Where we are in place and time – orientation in place and time

Making connections across subject knowledge helps construct meaning

    1. Causation: Beliefs that led to the development of the PYP
    2. Change: Transdisciplinary teaching and learning
    3. Connection: The relationship between the subject areas and units of inquiry
  • What are the beliefs that led to the development of the PYP?
    • Read “The Educated Person” pg 1-3
    • Word – Phrase – Sentence
    • Read and Share: Human Commonalities
      • I. The Life Cycle
      • II. Language
      • III. The Arts
      • IV. Time and Space
      • V. Groups and Institutions
      • VI. Work
      • VII. Natural World
      • VIII. Search for Meaning
    • Summary – what’s worth learning/knowing?
  • What is a transdisciplinary Programme of Inquiry?
    • 6 TD Themes (connections to human commonalities)
    • ISU’s POI
    • Transdisciplinary learning
    • Graffiti walk connections to subjects/topics for teaching and learning
  • How might I bring transdisciplinarity into my teaching and learning?
    • Reflection; Try it on Monday.

Resources: “The Educated Person“; Video: Anima Mundi an Introduction to Transdisciplinarity; IBO Documents: Scope and Sequence documents, ICT in the PYP; IB Community Blog on Transdisciplinary Learning, Readings: Transdisciplinarity… it’s a word, I think!, What is transdisciplinary learning?

Weeks 4-5

How the world works – how humans use their understandings of scientific principles

Over time, people have developed an understanding of how we learn best

    1. Responsibility: The role of inquiry
    2. Causation: How concepts support inquiry

*to be completed in 2 parts

  • What is inquiry and conceptual teaching?
    • Jigsaw (MTPYPH)
  • Why is inquiry important?
  • How do concepts influence inquiry?
  • How might I plan for inquiry?
    • Models of inquiry
      • See Think Wonder
    • Brainstorm questions for each concept to ignite inquiry about chosen focus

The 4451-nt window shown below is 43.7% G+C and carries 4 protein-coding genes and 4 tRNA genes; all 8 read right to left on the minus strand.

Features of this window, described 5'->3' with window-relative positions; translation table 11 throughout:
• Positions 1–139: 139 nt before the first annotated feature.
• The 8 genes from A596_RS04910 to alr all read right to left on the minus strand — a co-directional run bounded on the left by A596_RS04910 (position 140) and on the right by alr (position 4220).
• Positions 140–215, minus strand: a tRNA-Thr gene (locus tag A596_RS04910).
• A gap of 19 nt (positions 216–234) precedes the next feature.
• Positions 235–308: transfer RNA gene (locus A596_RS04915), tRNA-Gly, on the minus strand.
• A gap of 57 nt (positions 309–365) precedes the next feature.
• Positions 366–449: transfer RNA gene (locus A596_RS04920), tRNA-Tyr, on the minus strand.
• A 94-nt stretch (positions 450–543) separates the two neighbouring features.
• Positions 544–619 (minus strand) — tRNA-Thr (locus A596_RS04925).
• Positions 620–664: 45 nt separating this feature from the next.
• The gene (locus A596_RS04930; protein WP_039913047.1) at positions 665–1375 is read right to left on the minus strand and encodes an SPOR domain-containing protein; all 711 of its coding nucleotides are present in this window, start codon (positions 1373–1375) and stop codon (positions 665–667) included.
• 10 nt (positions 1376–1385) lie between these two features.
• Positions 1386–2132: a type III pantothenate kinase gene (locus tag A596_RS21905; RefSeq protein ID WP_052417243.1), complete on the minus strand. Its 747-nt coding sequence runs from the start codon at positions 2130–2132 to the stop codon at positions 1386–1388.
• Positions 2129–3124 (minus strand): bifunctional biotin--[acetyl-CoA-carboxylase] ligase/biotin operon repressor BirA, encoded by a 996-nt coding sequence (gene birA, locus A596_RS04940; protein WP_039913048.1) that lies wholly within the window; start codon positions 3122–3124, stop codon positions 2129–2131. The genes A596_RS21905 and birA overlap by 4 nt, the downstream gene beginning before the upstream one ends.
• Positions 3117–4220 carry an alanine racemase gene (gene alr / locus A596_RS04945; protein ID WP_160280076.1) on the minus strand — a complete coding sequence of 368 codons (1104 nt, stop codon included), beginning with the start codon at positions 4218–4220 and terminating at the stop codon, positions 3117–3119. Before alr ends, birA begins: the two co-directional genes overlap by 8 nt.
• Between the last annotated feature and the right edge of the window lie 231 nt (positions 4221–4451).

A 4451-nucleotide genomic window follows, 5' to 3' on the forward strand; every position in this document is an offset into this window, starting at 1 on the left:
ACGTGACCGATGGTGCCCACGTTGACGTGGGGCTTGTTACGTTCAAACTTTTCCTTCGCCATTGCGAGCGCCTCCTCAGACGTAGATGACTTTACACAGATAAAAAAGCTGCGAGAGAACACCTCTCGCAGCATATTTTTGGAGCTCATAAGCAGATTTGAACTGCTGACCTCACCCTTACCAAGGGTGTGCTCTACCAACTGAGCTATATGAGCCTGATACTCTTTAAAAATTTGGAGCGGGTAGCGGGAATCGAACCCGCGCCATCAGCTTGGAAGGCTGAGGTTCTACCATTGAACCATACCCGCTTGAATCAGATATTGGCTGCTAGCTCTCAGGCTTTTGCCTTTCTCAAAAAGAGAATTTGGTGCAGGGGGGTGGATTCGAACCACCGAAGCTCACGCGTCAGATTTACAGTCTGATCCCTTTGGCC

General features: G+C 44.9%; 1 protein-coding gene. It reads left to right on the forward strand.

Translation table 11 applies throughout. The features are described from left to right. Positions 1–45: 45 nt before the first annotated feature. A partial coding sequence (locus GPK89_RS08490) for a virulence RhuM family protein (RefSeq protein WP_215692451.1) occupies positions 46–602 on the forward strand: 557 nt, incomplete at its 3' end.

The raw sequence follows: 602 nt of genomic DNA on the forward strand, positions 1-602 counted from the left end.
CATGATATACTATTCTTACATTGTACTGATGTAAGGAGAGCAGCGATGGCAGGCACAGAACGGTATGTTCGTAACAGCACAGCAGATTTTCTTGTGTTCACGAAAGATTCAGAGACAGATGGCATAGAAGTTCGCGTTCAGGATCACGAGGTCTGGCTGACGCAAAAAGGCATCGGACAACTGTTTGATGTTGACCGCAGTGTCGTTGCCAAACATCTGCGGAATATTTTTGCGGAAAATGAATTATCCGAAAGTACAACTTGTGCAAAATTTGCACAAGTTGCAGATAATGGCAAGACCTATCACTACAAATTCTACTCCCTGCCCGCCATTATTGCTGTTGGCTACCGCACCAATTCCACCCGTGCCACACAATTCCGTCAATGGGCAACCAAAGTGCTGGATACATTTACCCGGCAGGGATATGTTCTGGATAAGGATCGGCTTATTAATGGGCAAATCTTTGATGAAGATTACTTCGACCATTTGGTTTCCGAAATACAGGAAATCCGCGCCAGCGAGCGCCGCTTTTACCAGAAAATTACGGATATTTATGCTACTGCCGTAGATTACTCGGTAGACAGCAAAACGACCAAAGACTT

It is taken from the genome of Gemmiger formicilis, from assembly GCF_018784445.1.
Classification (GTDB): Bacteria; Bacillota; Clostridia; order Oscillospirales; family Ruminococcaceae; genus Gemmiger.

• Reflection; Try it on Monday.

Resources for Inquiry: ISU Inquiry Folder; IBO Documents: MTPYPH;  Books: “Classroom Connections”, “The Power of Inquiry”, Inquiry as a stance (chapter from “Taking the PYP Forward), “Concept Based Curriculum and Instruction for the Thinking Classroom” “Taking the Complexity out of Concepts”; Readings: Bringing Inquiry-Based Learning Into Your Class, Planning for Inquiry: Example, Natural Curiosity: A resource for Teachers, Strategies for Inquiry Based Learning, Planning an Inquiry Based Start to the Year, The inquiry process: step by step, Inquiry Based Learning in the Early Years, Said no true inquiry teacher ever, Inquiry and the specialist teacher, Defining Inquiry, Planning for Concept Driven Learning, Concept Based Learning, Concept-Driven Inquiry Learning,; Blogs: Inquiry Learning, Train the Teacher, Just Wondering, What Ed Said; Video: An inquiry approach, Inquiry based learning – developing student questions

Week 6

How we express ourselves – the ways in which we reflect on, extend and enjoy our creativity

Developing skills and attitudes leads the way to lifelong learning

    1. Change: The importance of developing skills
    2. Perspective: A values-laden curriculum
    3. Connection: The relationship between skills and attitudes

Resources: The PYP Attitudes are going away!, Attitudes within Learner Profile, What’s worth knowing? Why Realizing the Full Promise of Education Requires a Fresh Approach, Reflecting through attitudes and skills, Student-Written Reports, Using Attitudes and Skills as Learning Objectives, Content vs. concepts, skills, attitudes, Reflecting through attitudes and skills

Week 7

Sharing the Planet – access to equal opportunities (rights and responsibilities)

Cultivating agency acknowledges the rights and responsibilities of the learner

    1. Form: Action
    2. Responsibility: The importance of agency